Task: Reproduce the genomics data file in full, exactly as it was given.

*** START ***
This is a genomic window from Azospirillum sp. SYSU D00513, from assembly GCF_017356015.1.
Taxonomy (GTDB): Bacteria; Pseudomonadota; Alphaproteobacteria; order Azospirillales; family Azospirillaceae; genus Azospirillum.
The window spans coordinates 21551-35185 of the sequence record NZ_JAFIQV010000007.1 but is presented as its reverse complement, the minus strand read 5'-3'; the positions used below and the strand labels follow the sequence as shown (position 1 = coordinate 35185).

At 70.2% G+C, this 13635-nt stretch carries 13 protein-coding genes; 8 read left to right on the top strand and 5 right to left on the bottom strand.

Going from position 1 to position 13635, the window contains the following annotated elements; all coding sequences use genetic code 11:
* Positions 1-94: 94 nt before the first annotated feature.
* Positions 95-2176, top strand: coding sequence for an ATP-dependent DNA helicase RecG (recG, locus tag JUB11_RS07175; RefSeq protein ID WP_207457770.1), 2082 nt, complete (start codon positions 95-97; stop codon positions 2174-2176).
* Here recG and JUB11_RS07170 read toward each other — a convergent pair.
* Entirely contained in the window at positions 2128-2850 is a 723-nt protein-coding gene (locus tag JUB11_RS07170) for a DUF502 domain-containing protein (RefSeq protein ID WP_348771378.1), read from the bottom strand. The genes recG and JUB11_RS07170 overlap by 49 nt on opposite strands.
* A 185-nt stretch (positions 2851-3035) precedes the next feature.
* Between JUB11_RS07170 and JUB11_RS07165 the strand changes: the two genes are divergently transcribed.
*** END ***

This is a genomic window from Azospirillum sp. SYSU D00513, from assembly GCF_017356015.1.
Taxonomy (GTDB): Bacteria; Pseudomonadota; Alphaproteobacteria; order Azospirillales; family Azospirillaceae; genus Azospirillum.
The window spans coordinates 21551-35185 of the sequence record NZ_JAFIQV010000007.1 but is presented as its reverse complement, the minus strand read 5'-3'; the positions used below and the strand labels follow the sequence as shown (position 1 = coordinate 35185).

At 70.2% G+C, this 13635-nt stretch carries 13 protein-coding genes; 8 read left to right on the top strand and 5 right to left on the bottom strand.

Going from position 1 to position 13635, the window contains the following annotated elements; all coding sequences use genetic code 11:
* Positions 1-94: 94 nt before the first annotated feature.
* Positions 95-2176, top strand: coding sequence for an ATP-dependent DNA helicase RecG (recG, locus tag JUB11_RS07175; RefSeq protein ID WP_207457770.1), 2082 nt, complete (start codon positions 95-97; stop codon positions 2174-2176).
* Here recG and JUB11_RS07170 read toward each other — a convergent pair.
* Entirely contained in the window at positions 2128-2850 is a 723-nt protein-coding gene (locus tag JUB11_RS07170) for a DUF502 domain-containing protein (RefSeq protein ID WP_348771378.1), read from the bottom strand. The genes recG and JUB11_RS07170 overlap by 49 nt on opposite strands.
* A 185-nt stretch (positions 2851-3035) precedes the next feature.
* Between JUB11_RS07170 and JUB11_RS07165 the strand changes: the two genes are divergently transcribed.